hao lin realty LLC

189-23 44th avenue
flushing, new york 11358

NYS Entity Status
ACTIVE

NYS Filing Date
DECEMBER 02, 2013

NYS DOS ID#
4494385

County
QUEENS

Jurisdiction
NEW YORK

Registered Agent
NONE

NYS Entity Type
DOMESTIC LIMITED LIABILITY COMPANY

Name History
2013 - HAO LIN REALTY LLC









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  • AROUND THE WEB

  • Get ready for 'spring cleaning' in foreclosures
    By podcast@wsj.com (MarketWatch.com) - Thursday Dec 11, 2014

    RealtyTrac sees foreclosures at pre-recession levels early next year, and banks gearing up for some "spring cleaning."

    Source: The Wall Street Journal: MarketWatch News Break
  • Report Reveals In-App Purchase Scams in the App Store
    By Tim Hardwick - Monday Jun 12, 2017

    An investigation into App Store developer pay-outs has uncovered a scamming trend in which apps advertising fake services are making thousands of dollars a month from in-app purchases.

    In a Medium article titled How to Make $80,000 Per Month on the Apple App Store, Johnny Lin describes how he discovered the trend, which works by manipulating search ads to promote dubious apps in the App Store and then preys on unsuspecting users via the in-app purchase mechanism.

    I scrolled down the list in the Productivity category and saw apps from well-known companies like Dropbox, Evernote, and Microsoft. That was to be expected. But what's this? The #10 Top Grossing Productivity app (as of June 7th, 2017) was an app called "Mobile protection :Clean & Security VPN".

    Given the terrible title of this app (inconsistent capitalization, misplaced colon, and grammatically nonsensical "Clean & Security VPN?"), I was sure this was a bug in the rankings algorithm. So I check Sensor Tower for an estimate of the app's revenue, which showed… $80,000 per month?? That couldn't possibly be right. Now I was really curious.
    To learn how this could be, Lin installed and ran the app, and was soon prompted to start a "free trial" for an "anti-virus scanner" (iOS does not need anti-virus software thanks to Apple's sandboxing rules for individual apps). Tapping on the trial offer then threw up a Touch ID authentication prompt containing the text "You will pay $99.99 for a 7-day subscription starting Jun 9, 2017".


    Lin was one touch away from paying $400 a month for a non-existent service offered by a scammer.
    It suddenly made a lot of sense how this app generates $80,000 a month. At $400/month per subscriber, it only needs to scam 200 people to make $80,000/month, or $960,000 a year. Of that amount, Apple takes 30%, or $288,000?—?from just this one app.
    Lin went on to explain how dishonorable developers are able to take advantage of Apple's App Store search ads product because there's no filtering or approval process involved. Not only that, ads look almost indistinguishable from real results in the store, while some ads take up the entire search result's first page.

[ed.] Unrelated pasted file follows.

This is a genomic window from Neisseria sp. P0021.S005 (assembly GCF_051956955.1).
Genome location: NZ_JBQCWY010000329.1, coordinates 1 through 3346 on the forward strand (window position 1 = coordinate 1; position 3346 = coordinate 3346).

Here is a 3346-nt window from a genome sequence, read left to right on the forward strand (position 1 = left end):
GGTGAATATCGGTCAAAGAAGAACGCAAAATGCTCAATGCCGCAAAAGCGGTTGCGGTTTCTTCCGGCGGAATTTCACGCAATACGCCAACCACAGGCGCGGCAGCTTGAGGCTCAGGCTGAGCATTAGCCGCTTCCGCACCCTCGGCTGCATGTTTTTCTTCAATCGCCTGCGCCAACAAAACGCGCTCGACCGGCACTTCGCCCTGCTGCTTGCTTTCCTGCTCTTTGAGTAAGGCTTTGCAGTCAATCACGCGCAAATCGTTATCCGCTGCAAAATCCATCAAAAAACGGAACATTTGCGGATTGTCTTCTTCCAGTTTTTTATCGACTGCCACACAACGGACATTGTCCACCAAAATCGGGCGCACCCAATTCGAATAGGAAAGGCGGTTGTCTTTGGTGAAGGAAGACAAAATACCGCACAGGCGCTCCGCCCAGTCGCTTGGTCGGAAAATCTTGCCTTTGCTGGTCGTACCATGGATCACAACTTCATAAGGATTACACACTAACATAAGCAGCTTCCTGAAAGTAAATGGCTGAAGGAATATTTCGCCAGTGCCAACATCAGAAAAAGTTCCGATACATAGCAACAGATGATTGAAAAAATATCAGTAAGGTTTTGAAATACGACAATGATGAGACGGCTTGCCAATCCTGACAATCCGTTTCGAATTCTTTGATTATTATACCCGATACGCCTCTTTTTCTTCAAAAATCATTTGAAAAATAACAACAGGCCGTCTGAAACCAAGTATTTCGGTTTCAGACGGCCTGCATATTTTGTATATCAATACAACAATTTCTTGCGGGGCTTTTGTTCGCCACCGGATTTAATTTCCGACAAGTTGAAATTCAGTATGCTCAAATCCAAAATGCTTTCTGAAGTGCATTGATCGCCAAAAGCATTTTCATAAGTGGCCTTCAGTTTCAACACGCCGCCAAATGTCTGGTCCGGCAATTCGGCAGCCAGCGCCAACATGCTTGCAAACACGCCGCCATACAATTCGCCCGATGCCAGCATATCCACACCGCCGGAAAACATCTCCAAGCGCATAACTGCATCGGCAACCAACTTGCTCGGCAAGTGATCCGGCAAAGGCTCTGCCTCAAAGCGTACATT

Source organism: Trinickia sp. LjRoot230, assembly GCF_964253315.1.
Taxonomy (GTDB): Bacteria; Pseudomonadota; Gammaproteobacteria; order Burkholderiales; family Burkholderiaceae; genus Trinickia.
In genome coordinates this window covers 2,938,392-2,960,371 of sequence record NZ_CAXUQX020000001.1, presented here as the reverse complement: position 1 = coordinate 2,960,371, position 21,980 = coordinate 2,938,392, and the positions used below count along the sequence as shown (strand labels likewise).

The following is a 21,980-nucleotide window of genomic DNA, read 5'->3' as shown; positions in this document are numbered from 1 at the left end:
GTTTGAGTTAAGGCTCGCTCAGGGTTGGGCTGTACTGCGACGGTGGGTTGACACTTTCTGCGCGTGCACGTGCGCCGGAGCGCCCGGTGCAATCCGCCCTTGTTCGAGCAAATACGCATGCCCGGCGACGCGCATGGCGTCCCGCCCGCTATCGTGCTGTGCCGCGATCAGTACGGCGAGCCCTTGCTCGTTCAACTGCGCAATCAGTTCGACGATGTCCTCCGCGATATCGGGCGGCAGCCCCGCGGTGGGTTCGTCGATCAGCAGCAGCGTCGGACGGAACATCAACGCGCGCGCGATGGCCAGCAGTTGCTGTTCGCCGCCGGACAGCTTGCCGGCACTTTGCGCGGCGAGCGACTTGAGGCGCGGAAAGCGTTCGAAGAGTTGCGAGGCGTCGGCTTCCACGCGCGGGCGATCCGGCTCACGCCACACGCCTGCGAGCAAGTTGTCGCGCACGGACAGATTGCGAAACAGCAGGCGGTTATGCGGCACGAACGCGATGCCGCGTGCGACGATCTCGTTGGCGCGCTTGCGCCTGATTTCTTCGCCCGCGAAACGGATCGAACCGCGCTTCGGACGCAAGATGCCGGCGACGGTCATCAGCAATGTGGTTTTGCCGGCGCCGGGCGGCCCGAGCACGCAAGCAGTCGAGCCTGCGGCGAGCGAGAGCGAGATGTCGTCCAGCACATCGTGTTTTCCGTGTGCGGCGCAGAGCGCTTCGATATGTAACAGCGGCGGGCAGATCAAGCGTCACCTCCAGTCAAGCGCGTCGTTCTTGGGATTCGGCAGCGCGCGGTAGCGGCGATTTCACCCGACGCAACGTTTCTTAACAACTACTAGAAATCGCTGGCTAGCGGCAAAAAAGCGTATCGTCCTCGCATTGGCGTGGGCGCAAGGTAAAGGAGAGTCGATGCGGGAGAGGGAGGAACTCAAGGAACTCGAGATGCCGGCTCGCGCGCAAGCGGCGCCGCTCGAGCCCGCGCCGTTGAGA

Lin dug deeper and found several other similar apps making money off the same scam, suggesting a wider disturbing trend, with scam apps regularly showing up in the App Store's top grossing lists.

    It's unclear at this point how these apps managed to make it onto the App Store in the first place given Apple's usually stringent approval process, or whether changes to the search ads system in iOS 11 will prevent this immoral practice from occurring in future. We'll be sure to update this article if we hear more from Apple.

    In the meantime, users should report scam apps when they see them and inform less savvy friends of this scamming trend until something is done to eradicate it.


    Discuss this article in our forums

    Source: MacRumors : Mac News and Rumors
  • Fit City: Taking Night-Life Cue, Gyms Lower the Lights
    By TATIANA BONCOMPAGNI - Tuesday Jun 13, 2017

    Cycling, boxing and running studios, as well as some full-service gyms, are using sophisticated lighting systems to heighten the exercise experience.

    Source: NYT > Home Page
  • The Royal Flush: A $6400 Toilet
    By Andy Jordan - Monday Apr 25, 2011

    Kohler has created what it hopes to be a best-in-class toilet that costs $6400. WSJ's Andy Jordan gives the smart-toilet a whirl.

    Source: The Wall Street Journal: Andy Jordan's Tech Diary
  • Rooted in Counterculture, Whole Foods’ Founder Finds an Unlikely Refuge
    By MICHAEL J. de la MERCED and ALEXANDRA STEVENSON - Friday Jun 16, 2017

    John Mackey wanted to fight off the activist investors attacking Whole Foods. He found a savior in Amazon, a company blamed for laying waste to retailers.

    Source: NYT > Home Page
  • This Morning with Gordon Deal May 03, 2017
    By info@compassmedianetworks.com (Compass Media Networks) - Wednesday May 3, 2017

    GOP bill hung up on pre-existing conditions, Hillary Clinton points to Comey, Russia, sexism for loss, and NYC man honoring friend by flushing his ashes down ballpark toilets.

    Source: The Wall Street Journal: Wall Street Journal This Morning
  • Critic's Notebook: Foreign Horror TV Shows Are Light on Monsters, Heavy on Mood
    By MIKE HALE - Friday Jun 16, 2017

    On the streaming service Shudder, foreign series like “Jordskott” and “Penance” offer a classic psychological dread that’s in short supply on American TV.

    Source: NYT > Home Page
  • The Machines Are Coming! But Don't Worry, They're Here To Help
    Monday Jun 19, 2017

    At a Canes session today, Fortune's Adam Lashinsky, Isobar's Jean Lin and Tencent's Wei Liu discussed how AI and machine learning are set to revolutionize the creative process.

    Source: Media Post: Mobile Marketing Daily